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Beware of Hidden Scales!

June 3, 2013

Trigger warning: Discussion of family history of eating disorders and concerns about developing one.

I have talked a lot about issues that surround my family history, particularly the part where eating disorders run in my family. Most of the women in our family have had an eating disorder, but now I am finding that my brother is starting to show signs of it. So as a preemptive strike, I have talked with him about weight and food and nutrition and that it is important to eat and NOT focus on his weight.

young boy on scale

Is this really the job of schools?

The kid is just over the “normal” BMI for his age, but you wouldn’t know it. Despite that, he has an issue with showing himself in public, calling himself fat and will get on a scale if you let him. His moods are dictated by the number and he will eat or not eat depending on what it shows. Because of my concern, we don’t have a scale at the house and I don’t let the doctor weigh him when he goes into the office. Why am I telling you this?

Because my 12-year-old brother just recently told me that his school weighed him for some health program.

Oh, I was livid — mostly because I didn’t think that I needed to tell his damn school not to weigh my brother. They aren’t a medical office and if my brother’s doctor doesn’t need his weight, then the school sure as hell doesn’t either. So I went to the school to talk to the nurse and the PE teacher who were responsible for the weigh-in.

Unfortunately the PE teacher wasn’t available, so the nurse was all I could get a hold of. After telling her that my brother doesn’t need to be weighed and our family history of EDs, she told me that it was for some yearly health tracking thing the school does and they do it every year. I told her it was bullshit (nicely, though) and that it was things like that which contribute to the 119% increase in EDs among children 12 and under, which, not coincidentally, they cater to and educate.

It is complete bullshit that I, as a legal guardian to my little brother, have to be wary of spaces that are supposed to be safe places for him. Really, I was more concerned about bullying or favoritism, but weigh-ins? FFS.

In related news, beware of ER bed scales.

Seriously, FFS people.

Kitsune Yokai

7 Comments leave one →
  1. June 3, 2013 4:43 pm

    Oh Haaaaaaiiilll no. I’m with you; if that had been me I’d have raised a very polite form of hell.

  2. vesta44 permalink
    June 3, 2013 5:41 pm

    I can remember being weighed in PE class, twice a year, when I was in school (they also measured our height). This was back in the 1960s, so it’s been at least 50 years that this BS has been going on (and it was probably going on before that, I don’t think it was a new thing). The numbers were written in the gym teacher’s grade book – WTF, was she going to take our height and weight into consideration when she gave us our grades for PE?
    The only time a school needs to know how much students weigh is if those students are going to be participating in a sport that has weight classes, like wrestling, or you have to meet a minimum height/weight to participate. Other than those reasons, there is no reason a school needs to weigh the students.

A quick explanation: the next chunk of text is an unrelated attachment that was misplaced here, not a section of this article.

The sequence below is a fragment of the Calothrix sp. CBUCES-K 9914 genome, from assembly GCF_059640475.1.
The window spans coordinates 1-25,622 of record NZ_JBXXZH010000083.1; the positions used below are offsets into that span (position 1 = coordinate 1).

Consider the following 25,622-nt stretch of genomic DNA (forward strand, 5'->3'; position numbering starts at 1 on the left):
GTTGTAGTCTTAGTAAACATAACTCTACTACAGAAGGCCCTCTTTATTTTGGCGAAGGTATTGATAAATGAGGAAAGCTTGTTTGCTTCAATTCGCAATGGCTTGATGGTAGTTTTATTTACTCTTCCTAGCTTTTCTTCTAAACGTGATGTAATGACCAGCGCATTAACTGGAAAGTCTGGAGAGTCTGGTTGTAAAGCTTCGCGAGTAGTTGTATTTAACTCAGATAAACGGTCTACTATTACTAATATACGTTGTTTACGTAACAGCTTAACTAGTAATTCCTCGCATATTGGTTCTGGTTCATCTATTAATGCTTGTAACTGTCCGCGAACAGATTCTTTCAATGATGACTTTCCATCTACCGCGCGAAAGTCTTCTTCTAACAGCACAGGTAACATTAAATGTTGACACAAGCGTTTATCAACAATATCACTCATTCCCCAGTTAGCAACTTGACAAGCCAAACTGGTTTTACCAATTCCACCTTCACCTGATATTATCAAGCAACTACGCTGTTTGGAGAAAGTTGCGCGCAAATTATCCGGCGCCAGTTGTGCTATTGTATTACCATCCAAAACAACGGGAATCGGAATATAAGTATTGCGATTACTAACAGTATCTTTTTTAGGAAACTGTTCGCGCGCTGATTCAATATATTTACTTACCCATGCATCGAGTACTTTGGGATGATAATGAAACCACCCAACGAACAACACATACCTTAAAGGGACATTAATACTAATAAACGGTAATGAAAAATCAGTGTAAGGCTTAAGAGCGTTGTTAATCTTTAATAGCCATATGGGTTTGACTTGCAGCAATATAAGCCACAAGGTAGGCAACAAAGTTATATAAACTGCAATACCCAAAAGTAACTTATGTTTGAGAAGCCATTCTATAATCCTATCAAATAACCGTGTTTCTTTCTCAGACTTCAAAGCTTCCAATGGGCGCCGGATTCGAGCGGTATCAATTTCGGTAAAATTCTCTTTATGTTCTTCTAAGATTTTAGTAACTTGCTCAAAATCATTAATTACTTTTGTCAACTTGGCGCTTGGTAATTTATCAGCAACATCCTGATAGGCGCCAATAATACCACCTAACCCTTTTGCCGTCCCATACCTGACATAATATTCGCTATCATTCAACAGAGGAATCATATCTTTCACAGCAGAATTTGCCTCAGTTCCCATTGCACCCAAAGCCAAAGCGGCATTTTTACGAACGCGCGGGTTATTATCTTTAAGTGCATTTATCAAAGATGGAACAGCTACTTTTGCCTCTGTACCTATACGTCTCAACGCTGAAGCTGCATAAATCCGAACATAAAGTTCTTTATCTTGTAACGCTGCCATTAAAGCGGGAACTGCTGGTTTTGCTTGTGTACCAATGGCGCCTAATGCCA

3. June 3, 2013 8:55 pm

    My 14yo son is showing signs of an ED also. School weighing. BMI discussions. Health class teaching calories in = calories out. He’s a hot mess. Recently he was hospitalized for unrelated issues, but the admitting nurse fed into any developing ED by referring him as a “big boy.” it’s frustrating and so hard to see my baby suffering. Especially since I’ve been working on providing him a life free of EDs!

  4. violetyoshi permalink
    June 4, 2013 12:07 am

    That hospital should have the staff fired that did that. It was completely unnecessary, it makes them seem like they hire staff that act like a pack of high school bullies, if the hospital hasn’t been sued before it is likely they will when the queen bee omgs about someone being fat towards someone with an eating disorder or who had an eating disorder.

    This is beyond prejudice, it is malpractice. If doctors and staff cannot handle ER bed weights, they should get rid of them. It’s that simple, if it’s a useful tool, hire staff that can handle that people can be overweight like adults. Not like children who need a punishment

  5. Dizzyd permalink
    June 4, 2013 12:20 am

    The more I hear about these things, the more I weep for the state of the ‘health’ industry.

  6. nof permalink
    June 4, 2013 8:34 am

    I remember having a health class were we had to log all the food we ate and input that and our height/weight and activities into a computer program that gave us an analysis. My analysis was, in hindsight, hilariously wrong and contradictory: it told me that I was overweight and needed to lose weight before I permanently compromised my health, and it also told me that I was seriously undereating and needed to eat more before I permanently compromised my health. That was one of the first inklings I had that authorities had no idea what was healthy for my body.

  7. Dizzyd permalink
    June 4, 2013 4:41 pm

    Nof – And yet, they’re spouting off all this nonsense as if it’s gospel truth! That’s the sickening part of it. They don’t care who they hurt with their lies, just show ’em the money!

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